I heard a preacher once say, “Don’t let facts blind you to the truth.” What did he mean? Facts, misunderstood or taken out of context, can take us further away from, rather than closer to, truth. This risk is ever-present when reading Scripture because you can focus on one set of facts to the exclusion of all the others! We call this “selective literalism.” And, because the passages in Scripture addressed an ancient situation, it is critical to understand the historic and cultural context—the specific situations to which these words had original meaning, and to which they still have moral and spiritual application today. Let me say it another way. Interpreting Scripture requires more than reading the words on the page of the Bible. To grasp Scripture’s fullest meaning, we need to discern the author’s original intent, asking how it might apply to our lives today.
Consider the issue of women’s clothing and jewelry. Paul asks the women at Ephesus to adorn themselves “not with elaborate hairstyles or gold or pearls or expensive clothes but with good deeds, appropriate for women who profess to worship God” (1 Tim. 2:9-10). Yet, if you visit evangelical churches today, you will observe many Bible-believing women wearing gold wedding bands. Are these women disobeying Scripture? No, because a literal reading of 1 Tim. 2:9-10 misses the point! Gold and pearls were “attendant features” to Paul’s argument which was culturally and historically defined. Paul’s primary emphasis is that our clothing and behavior should reflect our commitment to God. Wearing gold and pearls are not the point. Paul’s point is that all of our lives should honor God, including our clothing. Many Christians today wear gold and pearls because they realize that when interpreting Scripture they must:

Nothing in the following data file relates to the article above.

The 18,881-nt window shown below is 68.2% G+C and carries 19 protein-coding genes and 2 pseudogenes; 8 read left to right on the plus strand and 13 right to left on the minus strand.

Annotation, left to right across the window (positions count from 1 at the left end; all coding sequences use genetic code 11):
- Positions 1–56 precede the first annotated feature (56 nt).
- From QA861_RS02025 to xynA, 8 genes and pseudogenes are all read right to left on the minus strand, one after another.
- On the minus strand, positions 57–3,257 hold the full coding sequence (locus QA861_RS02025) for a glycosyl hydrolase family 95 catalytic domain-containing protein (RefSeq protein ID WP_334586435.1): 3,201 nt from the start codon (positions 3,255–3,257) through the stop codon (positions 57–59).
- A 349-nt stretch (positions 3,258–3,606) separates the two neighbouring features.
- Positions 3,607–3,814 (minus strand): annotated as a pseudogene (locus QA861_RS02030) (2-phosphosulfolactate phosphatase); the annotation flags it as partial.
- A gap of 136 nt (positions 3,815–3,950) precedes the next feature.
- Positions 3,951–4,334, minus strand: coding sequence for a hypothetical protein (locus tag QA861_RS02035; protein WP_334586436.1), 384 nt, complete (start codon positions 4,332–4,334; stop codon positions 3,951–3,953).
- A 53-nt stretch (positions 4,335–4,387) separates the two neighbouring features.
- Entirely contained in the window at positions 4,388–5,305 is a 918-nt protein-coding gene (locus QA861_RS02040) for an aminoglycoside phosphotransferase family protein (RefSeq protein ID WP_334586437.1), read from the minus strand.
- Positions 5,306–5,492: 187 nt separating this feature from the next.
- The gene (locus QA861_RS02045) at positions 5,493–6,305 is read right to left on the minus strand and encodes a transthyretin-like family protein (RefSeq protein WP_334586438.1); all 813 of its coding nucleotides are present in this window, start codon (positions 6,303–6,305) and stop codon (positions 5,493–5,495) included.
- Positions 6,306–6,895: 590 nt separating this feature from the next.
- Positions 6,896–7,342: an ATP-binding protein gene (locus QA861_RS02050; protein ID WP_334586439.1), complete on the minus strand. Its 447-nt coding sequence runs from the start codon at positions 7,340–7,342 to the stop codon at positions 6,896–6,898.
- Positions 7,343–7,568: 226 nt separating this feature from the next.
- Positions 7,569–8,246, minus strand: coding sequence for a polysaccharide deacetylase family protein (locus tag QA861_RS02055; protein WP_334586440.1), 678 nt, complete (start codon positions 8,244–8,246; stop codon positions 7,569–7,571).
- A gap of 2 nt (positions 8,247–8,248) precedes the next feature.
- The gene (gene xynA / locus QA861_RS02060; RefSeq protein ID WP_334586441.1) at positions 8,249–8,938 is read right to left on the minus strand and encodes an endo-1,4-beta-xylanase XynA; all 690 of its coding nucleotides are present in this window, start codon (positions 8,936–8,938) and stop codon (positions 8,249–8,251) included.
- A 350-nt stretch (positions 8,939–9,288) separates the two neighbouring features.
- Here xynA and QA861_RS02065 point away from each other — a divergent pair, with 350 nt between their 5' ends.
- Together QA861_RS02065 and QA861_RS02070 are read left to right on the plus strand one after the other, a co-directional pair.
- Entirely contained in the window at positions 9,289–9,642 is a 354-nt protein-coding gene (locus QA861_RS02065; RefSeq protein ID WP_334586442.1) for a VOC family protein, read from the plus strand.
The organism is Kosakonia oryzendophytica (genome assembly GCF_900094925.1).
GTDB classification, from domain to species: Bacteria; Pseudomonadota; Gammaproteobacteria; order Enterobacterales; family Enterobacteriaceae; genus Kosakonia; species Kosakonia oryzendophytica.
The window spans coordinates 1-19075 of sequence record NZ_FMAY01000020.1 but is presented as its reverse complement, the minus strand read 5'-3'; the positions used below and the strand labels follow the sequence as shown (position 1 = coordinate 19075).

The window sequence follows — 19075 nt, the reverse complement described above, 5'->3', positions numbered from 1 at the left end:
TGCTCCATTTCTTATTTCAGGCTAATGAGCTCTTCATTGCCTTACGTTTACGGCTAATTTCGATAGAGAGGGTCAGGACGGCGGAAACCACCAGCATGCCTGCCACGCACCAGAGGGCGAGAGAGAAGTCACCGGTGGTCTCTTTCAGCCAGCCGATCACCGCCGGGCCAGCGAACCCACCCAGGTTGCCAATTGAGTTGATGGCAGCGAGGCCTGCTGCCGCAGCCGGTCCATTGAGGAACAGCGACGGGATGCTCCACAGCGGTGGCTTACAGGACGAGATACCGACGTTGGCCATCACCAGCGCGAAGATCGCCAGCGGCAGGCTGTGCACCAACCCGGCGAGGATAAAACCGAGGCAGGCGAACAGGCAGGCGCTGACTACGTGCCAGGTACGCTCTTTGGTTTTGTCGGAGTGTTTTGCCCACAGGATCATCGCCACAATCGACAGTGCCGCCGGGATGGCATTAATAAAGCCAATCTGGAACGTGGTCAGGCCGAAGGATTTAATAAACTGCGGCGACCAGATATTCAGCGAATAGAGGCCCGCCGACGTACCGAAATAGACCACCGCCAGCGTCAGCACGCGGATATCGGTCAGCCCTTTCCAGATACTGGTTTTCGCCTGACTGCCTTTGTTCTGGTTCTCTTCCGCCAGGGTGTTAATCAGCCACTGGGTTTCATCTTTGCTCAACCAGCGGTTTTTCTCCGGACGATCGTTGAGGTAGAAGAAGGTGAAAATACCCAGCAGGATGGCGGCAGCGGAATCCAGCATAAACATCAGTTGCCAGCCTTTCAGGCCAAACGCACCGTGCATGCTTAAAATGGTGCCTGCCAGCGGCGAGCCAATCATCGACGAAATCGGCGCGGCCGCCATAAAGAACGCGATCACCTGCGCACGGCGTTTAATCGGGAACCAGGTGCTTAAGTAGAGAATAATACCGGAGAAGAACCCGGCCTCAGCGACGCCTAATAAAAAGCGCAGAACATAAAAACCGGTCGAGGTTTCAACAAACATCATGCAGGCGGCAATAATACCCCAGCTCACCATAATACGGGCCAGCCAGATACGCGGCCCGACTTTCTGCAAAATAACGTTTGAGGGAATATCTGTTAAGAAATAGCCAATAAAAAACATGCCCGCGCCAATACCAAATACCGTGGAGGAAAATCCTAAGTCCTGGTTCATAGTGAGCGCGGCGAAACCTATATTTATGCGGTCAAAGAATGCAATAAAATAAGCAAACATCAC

- Understand the historical and cultural context
- Allow what is clear in Scripture to inform that which seems unclear
- Let moral and spiritual teaching of Scripture take priority over the “attendant features
Interpreting Scripture accurately is especially critical when dealing with issues of power. Abolitionists helped free slaves by showing that slavery was an attendant feature of ancient culture, rather than part of the moral and spiritual teachings of Scripture, as William Webb and Willard Swartley have shown.
The moral and spiritual teachings of Scripture are also overlooked when gender and authority are at stake. Consider Peter’s request in 1 Peter 3:1-4 that wives submit to the authority of unbelieving husbands. Some assert that Peter was emphasizing the universal authority of husbands over wives, but this is not the case. Peter makes clear that the husbands in question are unbelievers. The point of the passage is not universal wifely submission, but the evangelism of unbelieving husbands in a cultural context where obedience to husbands was expected. After all, Peter makes the same request of slaves several verses earlier (1 Peter 2:18ff). The attendant features in this passage concern the cultural authority of masters over slaves and husbands over wives, while the spiritual principles compel Christians to submit to cultural norms for the sake of the Gospel. If we were to apply the moral and spiritual principles of this passage today, some scholars have argued that it would compel us to share authority in marriage in order to advance the gospel in a culture where decision making is now shared equally between husbands and wives.